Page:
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Does acceleration due to gravity increase when an object at a said radius is doubled? Like for instance, if I said the radius of the earth is $5\, \mathrm{km}$ (not to scale obviously) if I doubled that, so $10\, \mathrm{km}$ will acceleration due to gravity double? Or maybe $g/2$? Or would the acceleration stay the same no matter distance?

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The force on a particle of mass $m$ on the surface of a spherically symmetric mass distribution (the Earth) is $$F=\frac{GMm}{R^2},$$ where $G$ is a constant, $M$ is the body mass and $R$ is the radius of the distribution. By Newton's second law, that force equals $ma$, where $a$ is the acceleration of particle $m$. As you can see, this acceleration, which we call gravity acceleration, reads $$a=\frac{GM}{R^2}.$$ If you double the radius (keeping the mass $M$ fixed), acceleration is decreased by a factor of four.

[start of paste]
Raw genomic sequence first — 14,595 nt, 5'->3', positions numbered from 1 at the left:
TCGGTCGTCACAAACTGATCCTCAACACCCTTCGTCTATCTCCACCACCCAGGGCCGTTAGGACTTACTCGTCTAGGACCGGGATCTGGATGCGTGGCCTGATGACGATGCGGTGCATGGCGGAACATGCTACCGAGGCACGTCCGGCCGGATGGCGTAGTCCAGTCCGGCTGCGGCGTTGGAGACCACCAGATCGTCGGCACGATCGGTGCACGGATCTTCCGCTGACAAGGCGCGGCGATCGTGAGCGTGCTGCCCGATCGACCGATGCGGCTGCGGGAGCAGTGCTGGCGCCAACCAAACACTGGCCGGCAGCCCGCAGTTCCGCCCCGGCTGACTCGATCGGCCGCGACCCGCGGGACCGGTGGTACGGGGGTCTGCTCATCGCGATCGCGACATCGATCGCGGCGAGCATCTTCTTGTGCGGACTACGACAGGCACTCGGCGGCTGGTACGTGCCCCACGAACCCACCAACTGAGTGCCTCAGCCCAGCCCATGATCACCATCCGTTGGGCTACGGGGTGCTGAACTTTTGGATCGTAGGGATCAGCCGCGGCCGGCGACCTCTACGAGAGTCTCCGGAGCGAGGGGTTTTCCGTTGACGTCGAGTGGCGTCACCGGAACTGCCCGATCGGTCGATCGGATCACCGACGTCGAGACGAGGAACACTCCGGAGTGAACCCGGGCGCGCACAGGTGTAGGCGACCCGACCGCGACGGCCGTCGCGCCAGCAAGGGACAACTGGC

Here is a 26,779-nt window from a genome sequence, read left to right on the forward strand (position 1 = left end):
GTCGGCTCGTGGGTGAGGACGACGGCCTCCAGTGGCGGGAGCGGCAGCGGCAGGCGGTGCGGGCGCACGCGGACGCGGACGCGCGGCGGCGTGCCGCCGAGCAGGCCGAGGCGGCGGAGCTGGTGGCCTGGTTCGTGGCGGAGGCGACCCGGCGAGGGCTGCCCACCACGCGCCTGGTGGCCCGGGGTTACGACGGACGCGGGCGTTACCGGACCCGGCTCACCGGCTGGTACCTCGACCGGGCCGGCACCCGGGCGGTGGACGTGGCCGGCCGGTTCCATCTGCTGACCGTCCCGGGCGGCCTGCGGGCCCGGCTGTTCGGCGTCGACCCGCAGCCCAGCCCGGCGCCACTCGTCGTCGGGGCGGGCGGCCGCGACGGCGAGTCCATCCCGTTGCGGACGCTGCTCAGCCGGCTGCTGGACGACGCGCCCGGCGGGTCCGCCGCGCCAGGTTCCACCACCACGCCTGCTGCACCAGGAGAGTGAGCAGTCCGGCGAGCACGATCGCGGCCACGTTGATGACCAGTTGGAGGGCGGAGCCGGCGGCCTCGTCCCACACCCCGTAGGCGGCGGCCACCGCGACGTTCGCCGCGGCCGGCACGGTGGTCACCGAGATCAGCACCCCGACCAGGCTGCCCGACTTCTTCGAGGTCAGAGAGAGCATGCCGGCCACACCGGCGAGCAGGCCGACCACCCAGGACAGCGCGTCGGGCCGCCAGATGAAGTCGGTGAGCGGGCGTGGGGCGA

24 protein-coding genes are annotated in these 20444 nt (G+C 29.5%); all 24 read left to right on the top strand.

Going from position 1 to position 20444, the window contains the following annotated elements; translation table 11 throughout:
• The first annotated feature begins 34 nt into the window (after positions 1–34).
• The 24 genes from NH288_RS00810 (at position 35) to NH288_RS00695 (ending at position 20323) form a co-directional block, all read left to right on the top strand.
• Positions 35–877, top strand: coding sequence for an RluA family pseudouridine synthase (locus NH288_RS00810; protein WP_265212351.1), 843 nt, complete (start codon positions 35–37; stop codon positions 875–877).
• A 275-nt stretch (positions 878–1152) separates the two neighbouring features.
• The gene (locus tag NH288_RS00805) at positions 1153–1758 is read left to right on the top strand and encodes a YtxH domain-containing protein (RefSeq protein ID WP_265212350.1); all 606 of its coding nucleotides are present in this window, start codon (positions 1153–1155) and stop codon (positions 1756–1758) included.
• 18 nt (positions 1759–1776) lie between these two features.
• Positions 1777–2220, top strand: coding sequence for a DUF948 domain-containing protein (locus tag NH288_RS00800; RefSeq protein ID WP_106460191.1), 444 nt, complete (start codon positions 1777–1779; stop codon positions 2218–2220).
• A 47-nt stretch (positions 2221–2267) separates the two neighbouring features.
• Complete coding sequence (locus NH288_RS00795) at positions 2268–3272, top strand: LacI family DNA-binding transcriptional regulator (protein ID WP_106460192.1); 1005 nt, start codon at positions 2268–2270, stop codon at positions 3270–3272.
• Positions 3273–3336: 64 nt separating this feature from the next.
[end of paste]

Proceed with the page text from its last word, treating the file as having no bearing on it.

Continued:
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Does acceleration due to gravity increase when an object at a said radius is doubled ? Like for instance, if I said the radius of the earth is 5km (not to scale obviously) if I doubled that, so 10km will acceleration due to gravity double ?

This depends on exactly what you mean by this.

Acceleration due to gravity is given by :

$$g=\frac {GM} {r^2}$$

And note that $G$ is a universal constant, $M$ is the mass doing the attracting and $r$ is the distance from the object's center of mass.

Let's assume you simply move twice as far away as $r$, then the gravitational acceleration you feel will be quartered - that power of two !

But if you made the Earth twice and big kept it's density the same - so you filled the extra space, what would happen ?

Well :

$$M=\frac 4 3 \pi r^3 \rho$$

Where $\rho$ is average density.

That makes :

$$g = \frac 4 3 G \pi \rho r$$

So in this case ( doubling the radius and filling the space ), the gravitational acceleration at the new radius would be twice as large - a completely different result from the first interpretation of your question.

So, as always in physics, you need to be very precise in describing what you mean.

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